Doris Wishman's Bad Girls Go To Hell (1965)

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In this essay I am going to critically analyse Doris Wishman's Bad Girls go to Hell (1965) .). Doris Wishman was a prolific director within the popular Sexploitation genre during the 1960’s. The term 'sexploitation' refers to low budget, highly graphically films that use sex as a shock factor of entertainment. Schaefer remarksRandall Clark observes that "Playboy inspired imagery of nude women and later of stimulated sex " (2002, p3) Randall Clark further comments " Like the art film, exploitation pictures are made cheaply, by independent filmakersfilmmakers and reflect no studio control. They are aimed at a small, exclusive audience who might avoid mainstream Hollywood product" (1996, p4)).A marginalised figure due to male dominance of the…show more content…
Low- angle shots of feet and shadows further distances the viewer away from the narrative, whilst presenting Meg’s identity as fragmented and obsolete within the city. Meg is passive in patrichal environments, adopting the role of the domesticated housewife with her husband Ted and Al, the alcoholic whom she meets within New York City. Her repressed desires dissipate within female environments, shown by her homosexual encounter with Della, and the lack of cutaways, as Luckett observes “the scene in Bad Girls where Della seduces Meg features just one random cutaway (a brief shot of a radio clock that serves no censorship function and is only minimally disruptive” (2002,p146) By fetishizing violence, Bad Girls Go To Hell resists represses the erotic, feminizing the male viewpoint, as Moreover, Meg chooses to dream about homosexual sex in this manner, whilst heterosexual sex is presented as a rampant…show more content…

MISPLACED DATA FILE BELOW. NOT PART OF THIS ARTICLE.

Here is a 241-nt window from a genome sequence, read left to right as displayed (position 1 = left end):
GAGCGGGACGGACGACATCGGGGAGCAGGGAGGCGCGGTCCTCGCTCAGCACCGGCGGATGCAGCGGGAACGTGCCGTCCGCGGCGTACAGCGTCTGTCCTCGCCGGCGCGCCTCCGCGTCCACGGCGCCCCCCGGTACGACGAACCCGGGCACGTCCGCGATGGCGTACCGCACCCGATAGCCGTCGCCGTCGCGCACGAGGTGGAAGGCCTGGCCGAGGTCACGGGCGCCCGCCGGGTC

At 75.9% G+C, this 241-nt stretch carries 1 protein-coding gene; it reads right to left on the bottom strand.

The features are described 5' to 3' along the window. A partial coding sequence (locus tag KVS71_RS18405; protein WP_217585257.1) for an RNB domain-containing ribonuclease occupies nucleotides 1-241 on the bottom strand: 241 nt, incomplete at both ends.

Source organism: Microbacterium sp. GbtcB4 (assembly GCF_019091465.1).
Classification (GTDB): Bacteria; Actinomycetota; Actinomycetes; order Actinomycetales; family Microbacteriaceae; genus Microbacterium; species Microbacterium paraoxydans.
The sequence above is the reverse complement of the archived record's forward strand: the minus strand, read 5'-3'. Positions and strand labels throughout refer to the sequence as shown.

Instead they correspond with a more feminine look..” (2003,p154-p155). Wishman may have used the representations of women within the ‘roughie’ genre to promote the demoted position of women in 1960’s American society, the increase of male anxiety due to socio-economic factors. By denying male viewers scopohophilic pleasure, critics situate Bad Girls go To Hell in the realm of feminist cinema, as McKendry notes “...many critics began to take a sullen notice of Wishman's films, citing them as seedy grindhouse films with a weird "feminist" feel" (2010, p.59)G. Wishman’s ‘roughie’ films also contain gratious violence although they emasculate women. In contrast, Modelski argues “the film generally plays to the male gaze, as the camera lingers on various female body parts of the scantily clad Meg and the soundtrack plays the cheery, chintzy Muzak that is a staple of pornography to this

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